10. The method of claim 7 additionally comprising the step of transmitting said error image signal and said data representative of said optimal set of parameters to a decoder.
11. The method of claim 7 additionally comprising the step of storing said error image signal and said data representative of said optimal set of parameters.
12. The method of claim 7 additionally comprising the steps of:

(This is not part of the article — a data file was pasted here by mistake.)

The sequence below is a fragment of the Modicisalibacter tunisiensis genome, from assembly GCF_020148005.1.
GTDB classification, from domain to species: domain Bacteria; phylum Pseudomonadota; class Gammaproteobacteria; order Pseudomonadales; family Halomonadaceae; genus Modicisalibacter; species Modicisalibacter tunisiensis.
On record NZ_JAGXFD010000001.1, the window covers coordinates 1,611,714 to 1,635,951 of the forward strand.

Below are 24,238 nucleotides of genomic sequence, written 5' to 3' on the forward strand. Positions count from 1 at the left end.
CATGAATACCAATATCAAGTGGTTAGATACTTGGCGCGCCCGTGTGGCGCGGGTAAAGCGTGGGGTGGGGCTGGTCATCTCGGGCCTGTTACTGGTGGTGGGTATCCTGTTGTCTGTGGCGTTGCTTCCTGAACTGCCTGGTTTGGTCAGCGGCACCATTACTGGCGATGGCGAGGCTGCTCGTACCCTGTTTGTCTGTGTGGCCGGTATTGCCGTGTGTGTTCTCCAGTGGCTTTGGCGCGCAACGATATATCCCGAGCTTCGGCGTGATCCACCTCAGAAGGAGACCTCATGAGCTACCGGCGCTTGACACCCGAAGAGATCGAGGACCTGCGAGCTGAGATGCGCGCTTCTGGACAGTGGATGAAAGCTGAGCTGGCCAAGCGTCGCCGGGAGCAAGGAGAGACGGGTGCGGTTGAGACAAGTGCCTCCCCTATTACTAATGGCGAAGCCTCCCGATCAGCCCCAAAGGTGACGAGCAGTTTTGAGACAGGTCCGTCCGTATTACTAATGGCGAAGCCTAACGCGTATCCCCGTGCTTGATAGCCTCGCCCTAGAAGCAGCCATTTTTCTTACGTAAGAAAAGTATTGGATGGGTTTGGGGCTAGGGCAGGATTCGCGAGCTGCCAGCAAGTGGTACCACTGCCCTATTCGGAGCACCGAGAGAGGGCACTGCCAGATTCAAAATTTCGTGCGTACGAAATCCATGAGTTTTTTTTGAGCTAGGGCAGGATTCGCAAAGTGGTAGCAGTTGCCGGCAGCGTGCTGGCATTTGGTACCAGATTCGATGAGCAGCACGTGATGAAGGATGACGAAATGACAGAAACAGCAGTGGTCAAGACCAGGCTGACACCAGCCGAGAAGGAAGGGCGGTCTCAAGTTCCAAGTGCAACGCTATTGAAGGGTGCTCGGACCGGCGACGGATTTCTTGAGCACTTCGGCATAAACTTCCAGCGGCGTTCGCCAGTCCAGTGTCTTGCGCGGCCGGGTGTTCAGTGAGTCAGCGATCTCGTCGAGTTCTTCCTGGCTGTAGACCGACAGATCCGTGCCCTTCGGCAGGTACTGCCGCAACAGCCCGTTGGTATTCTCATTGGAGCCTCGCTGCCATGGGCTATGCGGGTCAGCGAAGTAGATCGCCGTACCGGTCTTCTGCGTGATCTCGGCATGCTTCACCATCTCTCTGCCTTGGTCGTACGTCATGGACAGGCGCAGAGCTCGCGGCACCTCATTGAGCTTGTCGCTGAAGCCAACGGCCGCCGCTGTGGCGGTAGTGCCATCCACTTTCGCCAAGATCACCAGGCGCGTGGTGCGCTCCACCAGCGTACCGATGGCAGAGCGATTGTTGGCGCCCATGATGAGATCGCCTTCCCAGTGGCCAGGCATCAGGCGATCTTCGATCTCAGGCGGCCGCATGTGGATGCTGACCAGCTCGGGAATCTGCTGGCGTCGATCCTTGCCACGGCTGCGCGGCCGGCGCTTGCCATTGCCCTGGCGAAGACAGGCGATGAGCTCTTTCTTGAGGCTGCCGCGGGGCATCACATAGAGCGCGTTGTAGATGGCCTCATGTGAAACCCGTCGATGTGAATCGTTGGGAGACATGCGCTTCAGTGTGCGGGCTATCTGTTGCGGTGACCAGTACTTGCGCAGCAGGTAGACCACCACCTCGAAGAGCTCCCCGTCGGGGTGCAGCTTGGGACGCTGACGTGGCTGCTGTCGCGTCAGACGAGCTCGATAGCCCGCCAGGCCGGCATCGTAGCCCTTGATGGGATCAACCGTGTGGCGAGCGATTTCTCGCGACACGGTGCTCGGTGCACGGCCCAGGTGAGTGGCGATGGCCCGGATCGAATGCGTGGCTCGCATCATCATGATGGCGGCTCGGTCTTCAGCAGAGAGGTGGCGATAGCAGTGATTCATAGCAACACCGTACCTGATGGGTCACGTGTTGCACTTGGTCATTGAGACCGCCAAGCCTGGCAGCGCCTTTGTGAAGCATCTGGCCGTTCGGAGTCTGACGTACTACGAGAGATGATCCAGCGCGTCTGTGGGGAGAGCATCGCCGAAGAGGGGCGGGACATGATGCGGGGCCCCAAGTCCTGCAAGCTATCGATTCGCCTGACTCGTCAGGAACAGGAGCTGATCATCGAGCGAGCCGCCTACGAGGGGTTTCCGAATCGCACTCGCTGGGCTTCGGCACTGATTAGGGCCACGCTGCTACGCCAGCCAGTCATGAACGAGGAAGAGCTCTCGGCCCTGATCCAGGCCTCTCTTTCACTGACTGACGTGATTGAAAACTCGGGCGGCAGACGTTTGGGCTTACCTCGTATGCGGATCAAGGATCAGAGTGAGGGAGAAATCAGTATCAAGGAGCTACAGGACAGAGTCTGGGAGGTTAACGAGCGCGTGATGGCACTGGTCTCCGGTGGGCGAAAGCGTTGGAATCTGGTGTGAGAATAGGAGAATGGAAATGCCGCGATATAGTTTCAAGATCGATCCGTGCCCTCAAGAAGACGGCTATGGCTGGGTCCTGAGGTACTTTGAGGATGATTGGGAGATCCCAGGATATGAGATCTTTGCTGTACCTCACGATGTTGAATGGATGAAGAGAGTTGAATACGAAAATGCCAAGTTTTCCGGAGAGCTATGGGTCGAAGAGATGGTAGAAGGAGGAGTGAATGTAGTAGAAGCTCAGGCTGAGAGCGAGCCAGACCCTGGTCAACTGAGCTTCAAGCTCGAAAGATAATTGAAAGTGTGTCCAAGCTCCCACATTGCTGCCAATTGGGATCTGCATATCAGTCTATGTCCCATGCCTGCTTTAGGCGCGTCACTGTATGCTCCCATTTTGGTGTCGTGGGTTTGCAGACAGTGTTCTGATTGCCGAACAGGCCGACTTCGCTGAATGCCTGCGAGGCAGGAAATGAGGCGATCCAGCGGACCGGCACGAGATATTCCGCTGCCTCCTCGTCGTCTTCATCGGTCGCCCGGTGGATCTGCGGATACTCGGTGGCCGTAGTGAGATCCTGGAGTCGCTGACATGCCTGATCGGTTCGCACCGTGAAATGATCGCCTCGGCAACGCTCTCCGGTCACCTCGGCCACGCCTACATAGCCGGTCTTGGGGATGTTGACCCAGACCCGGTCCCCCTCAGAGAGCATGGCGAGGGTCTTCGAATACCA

(i) generating data representative of a potential matrix which represents the digital image signal from said data representative of said optimal set of parameters; (ii) filtering said potential matrix data to arrive at a statistically equivalent recursive model through said Cholesky factorization of said potential matrix data for said data representative of said optimal set of parameters using said Riccati iteration filtering technique; and (iii) applying said statistically equivalent recursive model to said error image signal to reconstruct the digital image signal. 13. A method of smoothing a signal representative of a distorted digital image, comprising the steps of: